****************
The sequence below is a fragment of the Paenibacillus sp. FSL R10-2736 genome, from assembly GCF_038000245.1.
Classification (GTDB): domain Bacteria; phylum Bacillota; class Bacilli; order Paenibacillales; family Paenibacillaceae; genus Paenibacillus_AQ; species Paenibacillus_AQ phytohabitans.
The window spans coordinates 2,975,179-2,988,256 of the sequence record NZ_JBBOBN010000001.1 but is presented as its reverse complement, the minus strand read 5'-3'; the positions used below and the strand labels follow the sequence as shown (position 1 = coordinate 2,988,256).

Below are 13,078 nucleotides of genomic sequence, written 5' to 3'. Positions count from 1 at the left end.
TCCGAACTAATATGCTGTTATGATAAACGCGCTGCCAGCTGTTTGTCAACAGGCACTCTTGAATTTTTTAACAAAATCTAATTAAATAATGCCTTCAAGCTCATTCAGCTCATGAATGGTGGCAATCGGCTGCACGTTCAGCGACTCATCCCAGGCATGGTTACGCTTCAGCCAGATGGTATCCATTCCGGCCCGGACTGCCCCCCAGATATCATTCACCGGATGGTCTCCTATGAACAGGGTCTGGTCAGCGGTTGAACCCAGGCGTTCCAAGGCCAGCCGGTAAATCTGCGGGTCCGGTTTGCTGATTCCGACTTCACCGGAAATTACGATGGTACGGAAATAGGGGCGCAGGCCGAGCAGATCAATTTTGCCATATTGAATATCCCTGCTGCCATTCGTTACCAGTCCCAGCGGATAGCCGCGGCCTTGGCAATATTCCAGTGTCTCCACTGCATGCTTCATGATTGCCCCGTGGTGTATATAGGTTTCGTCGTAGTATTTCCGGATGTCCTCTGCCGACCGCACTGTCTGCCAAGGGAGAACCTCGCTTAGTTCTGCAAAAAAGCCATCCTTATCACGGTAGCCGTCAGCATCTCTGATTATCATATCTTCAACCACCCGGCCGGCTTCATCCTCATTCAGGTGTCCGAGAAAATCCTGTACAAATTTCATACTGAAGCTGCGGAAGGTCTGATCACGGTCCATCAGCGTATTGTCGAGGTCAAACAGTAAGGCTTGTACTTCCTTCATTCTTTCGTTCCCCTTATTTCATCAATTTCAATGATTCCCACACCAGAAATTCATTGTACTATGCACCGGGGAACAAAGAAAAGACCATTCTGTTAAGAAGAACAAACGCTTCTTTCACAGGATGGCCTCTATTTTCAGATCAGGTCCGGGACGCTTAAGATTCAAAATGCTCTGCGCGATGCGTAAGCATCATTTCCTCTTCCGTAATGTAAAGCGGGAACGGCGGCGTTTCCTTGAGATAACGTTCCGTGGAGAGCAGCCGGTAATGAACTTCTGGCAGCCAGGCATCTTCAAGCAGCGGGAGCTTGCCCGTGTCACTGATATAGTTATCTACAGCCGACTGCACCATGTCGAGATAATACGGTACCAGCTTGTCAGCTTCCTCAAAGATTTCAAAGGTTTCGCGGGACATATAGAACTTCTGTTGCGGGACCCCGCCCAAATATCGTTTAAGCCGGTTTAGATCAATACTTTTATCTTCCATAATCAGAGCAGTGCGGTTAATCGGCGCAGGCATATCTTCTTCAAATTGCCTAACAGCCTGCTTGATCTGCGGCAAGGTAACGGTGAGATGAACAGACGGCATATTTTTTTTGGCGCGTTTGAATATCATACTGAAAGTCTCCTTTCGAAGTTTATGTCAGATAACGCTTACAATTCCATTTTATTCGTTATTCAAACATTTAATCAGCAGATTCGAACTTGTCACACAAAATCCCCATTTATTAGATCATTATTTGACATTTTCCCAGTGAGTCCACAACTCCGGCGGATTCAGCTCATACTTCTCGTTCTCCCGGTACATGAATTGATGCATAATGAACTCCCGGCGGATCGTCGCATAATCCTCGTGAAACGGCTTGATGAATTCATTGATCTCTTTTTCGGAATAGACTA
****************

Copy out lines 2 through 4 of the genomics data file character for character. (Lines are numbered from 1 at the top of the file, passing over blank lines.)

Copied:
Classification (GTDB): domain Bacteria; phylum Bacillota; class Bacilli; order Paenibacillales; family Paenibacillaceae; genus Paenibacillus_AQ; species Paenibacillus_AQ phytohabitans.
The window spans coordinates 2,975,179-2,988,256 of the sequence record NZ_JBBOBN010000001.1 but is presented as its reverse complement, the minus strand read 5'-3'; the positions used below and the strand labels follow the sequence as shown (position 1 = coordinate 2,988,256).

Below are 13,078 nucleotides of genomic sequence, written 5' to 3'. Positions count from 1 at the left end.